LCBO Convenience Outlets dealing with new $250 delivery fee

Weekly, it could add $13,000 to operators' expenses.
LCBO signage

Ontario's more than 400 LCBO Convenience Outlet operators are facing a new $250 delivery charge from The Beer Store, which will eat into what the industry says are already thin margins. 

The $250 deliver fee came into effect earlier this month and, for those operators who get weekly deliveries, it could add $13,000 to annual expenses. 

Dave Bryans, CEO of the Ontario Convenience Stores Association (OCSA), told the Toronto Sun the fee “takes about $5 million a year out of the rural convenience store pockets."

An LCBO Convenience Outlet makes 9.8% on its sales, and the LCBO charges 2.5% for delivery, he added, noting that, unlike bars and restaurants, operators can not mark up prices to recoup expenses. 

It's a blow to c-stores already hit hard by reduced foot traffic and added expenses during the pandemic. LCBO Convenience Outlets are located in communities where residents do not otherwise have reasonable access to an LCBO store. They are not located in urban areas nor in communities where a LCBO Store or Beer Store is within 5 km. Many are located within rural convenience stores.

The current program, which replaced the LCBO Agency model, came into play in 2019 when the Conservative Government passed Bill 115, announcing that an additional 300 stores, including corner stores, in Ontario would be able to sell beer, wine and cider. Then-Finance Minister Vic Fedeli said the number of LCBO agency stores in under serviced areas would hit 200 by spring 2020 and the new locations would be called LCBO Convenience Outlets. There are now more than 400 across the province. 

At the time, the new model was seen as a step forward in the provincial government's promise to allow for the sale of beer and wine in all convenience stores. This promise that has since been on the back burner due, in part, to disagreements with the The Beer Store and the brewers that are parties to the master framework agreement, a 10-year contract that is to expire in 2025.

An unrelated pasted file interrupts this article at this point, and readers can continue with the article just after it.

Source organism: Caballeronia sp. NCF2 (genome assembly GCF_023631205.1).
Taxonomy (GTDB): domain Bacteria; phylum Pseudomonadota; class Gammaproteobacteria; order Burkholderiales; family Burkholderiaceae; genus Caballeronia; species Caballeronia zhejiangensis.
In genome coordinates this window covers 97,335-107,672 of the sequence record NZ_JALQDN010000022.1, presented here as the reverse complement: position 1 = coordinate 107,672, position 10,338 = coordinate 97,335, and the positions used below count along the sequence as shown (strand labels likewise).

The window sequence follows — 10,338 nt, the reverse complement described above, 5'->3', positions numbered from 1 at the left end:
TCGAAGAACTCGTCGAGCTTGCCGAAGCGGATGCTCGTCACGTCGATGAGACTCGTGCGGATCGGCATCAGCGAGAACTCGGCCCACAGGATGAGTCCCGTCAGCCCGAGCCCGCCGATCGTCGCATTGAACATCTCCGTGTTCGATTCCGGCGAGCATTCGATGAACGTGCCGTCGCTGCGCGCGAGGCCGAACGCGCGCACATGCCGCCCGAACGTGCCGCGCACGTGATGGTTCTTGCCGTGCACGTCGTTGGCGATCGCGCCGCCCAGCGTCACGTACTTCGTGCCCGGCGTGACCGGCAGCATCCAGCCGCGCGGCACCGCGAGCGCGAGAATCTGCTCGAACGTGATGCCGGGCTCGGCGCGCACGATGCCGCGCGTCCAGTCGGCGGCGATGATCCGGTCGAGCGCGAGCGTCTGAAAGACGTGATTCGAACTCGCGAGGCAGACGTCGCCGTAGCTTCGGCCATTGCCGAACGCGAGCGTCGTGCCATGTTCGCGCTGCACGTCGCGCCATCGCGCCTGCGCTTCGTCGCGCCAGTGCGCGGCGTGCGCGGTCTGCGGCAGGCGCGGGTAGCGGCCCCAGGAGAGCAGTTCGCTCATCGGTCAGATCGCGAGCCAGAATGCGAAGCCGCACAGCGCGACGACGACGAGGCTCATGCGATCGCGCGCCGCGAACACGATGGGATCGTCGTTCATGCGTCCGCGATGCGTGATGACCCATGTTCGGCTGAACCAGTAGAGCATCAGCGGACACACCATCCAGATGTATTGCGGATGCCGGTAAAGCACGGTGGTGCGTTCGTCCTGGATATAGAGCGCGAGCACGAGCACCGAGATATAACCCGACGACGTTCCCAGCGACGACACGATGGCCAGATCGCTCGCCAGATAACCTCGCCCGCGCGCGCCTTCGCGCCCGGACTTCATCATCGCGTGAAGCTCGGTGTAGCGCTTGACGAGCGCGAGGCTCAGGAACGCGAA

Earlier this year, the convenience industry formed the Convenience and Choice coalition to pressure Ontario's Conservative government to reconfirm its commitment to allow convenience stores across the province to sell wine and beer. The Convenience Industry Council of Canada, Ontario Korean Businessmen's Association, OCSA and Free My Booze launched at targeted initiative calling on Queen's Park to fulfill the campaign promise it made in 2018.

The move, according to the coalition, would not only give Ontarians more choice, but also bolster local businesses hard hit by COVID-19.

"This issue is very closely connected to economic recovery and innovation,"  CICC president and CEO Anne Kothawala said at the time. 

In a recent note to members, OCSA said it is pushing the province to build a better model and suggests:

  • Expanding the product offerings to meet the local demands of each community.
  • Eliminating delivery costs, noting LCBO is the only supplier to the convenience store channel with delivery costs.
  • Expanding the LCBO Convenience Outlet model to allow for additional sites.
  • Implementing an open RFP process, instead of twice a year. 
  • Testing consumers' thirst for urban expansion and proximity sites.
  • Conducing price changes and promotion pricing once a month (instead of weekly) to reduce workload.

As for the new delivery fee, Ted Moroz, president of The Beer Store, said in a statement to the Toronto Sun that the delivery fee schedule is fair, flexible, and lower than the fees charged by the LCBO: “The volume of beer sold through the LCOs ( LCBO Convenience Outlets) since June 2019 has doubled while overall industry volumes have remained flat. The costs associated with delivery to LCOs are currently being subsidized and absorbed by other users of The Beer Store system.”

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